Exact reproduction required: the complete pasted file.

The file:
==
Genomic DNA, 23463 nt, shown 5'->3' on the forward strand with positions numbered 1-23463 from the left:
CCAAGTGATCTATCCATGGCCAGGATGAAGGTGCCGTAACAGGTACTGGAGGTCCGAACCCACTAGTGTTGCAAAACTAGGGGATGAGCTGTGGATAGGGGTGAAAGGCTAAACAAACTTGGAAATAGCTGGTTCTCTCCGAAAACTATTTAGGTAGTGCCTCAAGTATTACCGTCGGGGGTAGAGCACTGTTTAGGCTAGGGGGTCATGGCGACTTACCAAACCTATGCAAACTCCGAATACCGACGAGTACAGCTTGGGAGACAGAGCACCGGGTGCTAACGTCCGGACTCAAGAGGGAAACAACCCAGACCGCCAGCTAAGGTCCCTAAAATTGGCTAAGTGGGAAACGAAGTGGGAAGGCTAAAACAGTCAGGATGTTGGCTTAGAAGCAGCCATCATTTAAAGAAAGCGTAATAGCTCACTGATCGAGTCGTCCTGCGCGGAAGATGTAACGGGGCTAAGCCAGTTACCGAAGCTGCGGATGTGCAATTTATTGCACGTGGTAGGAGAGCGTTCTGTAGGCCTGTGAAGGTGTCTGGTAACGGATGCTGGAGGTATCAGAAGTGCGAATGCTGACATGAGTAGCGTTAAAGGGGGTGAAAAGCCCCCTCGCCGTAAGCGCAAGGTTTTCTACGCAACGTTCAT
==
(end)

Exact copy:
Genomic DNA, 23463 nt, shown 5'->3' on the forward strand with positions numbered 1-23463 from the left:
CCAAGTGATCTATCCATGGCCAGGATGAAGGTGCCGTAACAGGTACTGGAGGTCCGAACCCACTAGTGTTGCAAAACTAGGGGATGAGCTGTGGATAGGGGTGAAAGGCTAAACAAACTTGGAAATAGCTGGTTCTCTCCGAAAACTATTTAGGTAGTGCCTCAAGTATTACCGTCGGGGGTAGAGCACTGTTTAGGCTAGGGGGTCATGGCGACTTACCAAACCTATGCAAACTCCGAATACCGACGAGTACAGCTTGGGAGACAGAGCACCGGGTGCTAACGTCCGGACTCAAGAGGGAAACAACCCAGACCGCCAGCTAAGGTCCCTAAAATTGGCTAAGTGGGAAACGAAGTGGGAAGGCTAAAACAGTCAGGATGTTGGCTTAGAAGCAGCCATCATTTAAAGAAAGCGTAATAGCTCACTGATCGAGTCGTCCTGCGCGGAAGATGTAACGGGGCTAAGCCAGTTACCGAAGCTGCGGATGTGCAATTTATTGCACGTGGTAGGAGAGCGTTCTGTAGGCCTGTGAAGGTGTCTGGTAACGGATGCTGGAGGTATCAGAAGTGCGAATGCTGACATGAGTAGCGTTAAAGGGGGTGAAAAGCCCCCTCGCCGTAAGCGCAAGGTTTTCTACGCAACGTTCAT